"Nearly every state House Republican lawmaker attended a private meeting Monday night held to discuss the controversial topic of stem cell research, state party officials said Tuesday."

    The state constitution requires that when three or more lawmakers discuss pending legislation, the meeting be given proper public notice.

    There was no public notice of the meeting Monday, but attendees and party officials insisted state open meetings law was not broken.

    "We didn't talk about any bills," said Rep. Anitere Flores, a Miami Republican sponsoring one of two competing bills before the House concerning stem cell research. "I didn't speak. No members spoke on any legislation. We just had a conversation on the science of it. I guarantee you there was no word on any pending legislation."
    "GOP stem cell meeting draws criticism over sunshine issues".


    "Critics say 'bully bill' neglects gay students".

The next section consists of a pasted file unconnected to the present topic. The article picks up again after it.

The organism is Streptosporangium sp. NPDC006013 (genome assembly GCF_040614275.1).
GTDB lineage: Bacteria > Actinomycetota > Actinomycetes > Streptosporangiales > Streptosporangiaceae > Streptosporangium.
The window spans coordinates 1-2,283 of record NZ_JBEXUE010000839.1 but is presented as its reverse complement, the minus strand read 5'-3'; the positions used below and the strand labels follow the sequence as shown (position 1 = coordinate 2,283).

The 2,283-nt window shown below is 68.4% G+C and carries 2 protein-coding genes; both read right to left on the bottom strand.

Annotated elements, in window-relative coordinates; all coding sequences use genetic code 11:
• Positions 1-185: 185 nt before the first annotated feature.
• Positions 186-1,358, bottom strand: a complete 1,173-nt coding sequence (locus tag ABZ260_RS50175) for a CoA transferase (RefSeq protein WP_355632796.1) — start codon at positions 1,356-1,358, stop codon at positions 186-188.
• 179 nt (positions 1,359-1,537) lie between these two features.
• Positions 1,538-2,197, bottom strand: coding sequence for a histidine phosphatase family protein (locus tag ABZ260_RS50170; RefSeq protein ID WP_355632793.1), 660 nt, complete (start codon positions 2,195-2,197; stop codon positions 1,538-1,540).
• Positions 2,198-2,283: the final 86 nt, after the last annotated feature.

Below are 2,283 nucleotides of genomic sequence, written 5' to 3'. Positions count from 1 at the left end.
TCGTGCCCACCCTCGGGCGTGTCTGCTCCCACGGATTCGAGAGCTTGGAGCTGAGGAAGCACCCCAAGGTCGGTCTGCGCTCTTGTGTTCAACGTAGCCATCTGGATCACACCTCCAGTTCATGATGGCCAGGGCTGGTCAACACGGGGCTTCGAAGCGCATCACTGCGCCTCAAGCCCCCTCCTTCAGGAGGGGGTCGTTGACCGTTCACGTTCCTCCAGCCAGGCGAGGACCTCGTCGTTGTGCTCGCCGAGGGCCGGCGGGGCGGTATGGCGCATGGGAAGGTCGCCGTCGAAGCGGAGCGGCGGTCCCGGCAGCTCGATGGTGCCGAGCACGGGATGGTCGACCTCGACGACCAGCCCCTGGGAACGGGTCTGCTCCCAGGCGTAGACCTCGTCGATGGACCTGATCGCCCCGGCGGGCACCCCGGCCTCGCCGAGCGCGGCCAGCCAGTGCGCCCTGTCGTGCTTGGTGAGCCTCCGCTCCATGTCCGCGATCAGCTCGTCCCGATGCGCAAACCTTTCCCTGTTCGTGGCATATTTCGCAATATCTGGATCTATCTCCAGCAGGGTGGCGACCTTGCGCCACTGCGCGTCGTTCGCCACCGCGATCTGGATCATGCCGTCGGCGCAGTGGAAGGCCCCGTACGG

"At the same time they say cities and counties need to cut property taxes, House lawmakers have drawn a school spending budget that would let school boards raise taxes." "School bill encourages tax increase".


    "KidCare, Florida's health insurance for low-income children, desperately needs a legislative overhaul. Once a national model, KidCare has been losing enrollment even as the number of uninsured children has skyrocketed. Now Florida has more than 700,000 uninsured children and the second-highest percentage of uninsured children among U.S. states. That is shameful." "Healthier kids for a healthier Florida". See also "Senate panel approves KidCare overhaul, expansion".

    On The Cheap